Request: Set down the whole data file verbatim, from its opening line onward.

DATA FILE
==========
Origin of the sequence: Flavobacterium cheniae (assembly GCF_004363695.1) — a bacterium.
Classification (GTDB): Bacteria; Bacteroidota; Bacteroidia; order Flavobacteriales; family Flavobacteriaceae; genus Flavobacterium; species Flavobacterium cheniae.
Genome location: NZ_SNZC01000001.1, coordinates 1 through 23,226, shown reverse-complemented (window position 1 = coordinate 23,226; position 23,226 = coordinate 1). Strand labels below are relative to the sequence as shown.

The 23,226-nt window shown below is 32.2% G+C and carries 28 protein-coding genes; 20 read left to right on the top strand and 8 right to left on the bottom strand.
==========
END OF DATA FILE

Origin of the sequence: Flavobacterium cheniae (assembly GCF_004363695.1) — a bacterium.
Classification (GTDB): Bacteria; Bacteroidota; Bacteroidia; order Flavobacteriales; family Flavobacteriaceae; genus Flavobacterium; species Flavobacterium cheniae.
Genome location: NZ_SNZC01000001.1, coordinates 1 through 23,226, shown reverse-complemented (window position 1 = coordinate 23,226; position 23,226 = coordinate 1). Strand labels below are relative to the sequence as shown.

The 23,226-nt window shown below is 32.2% G+C and carries 28 protein-coding genes; 20 read left to right on the top strand and 8 right to left on the bottom strand.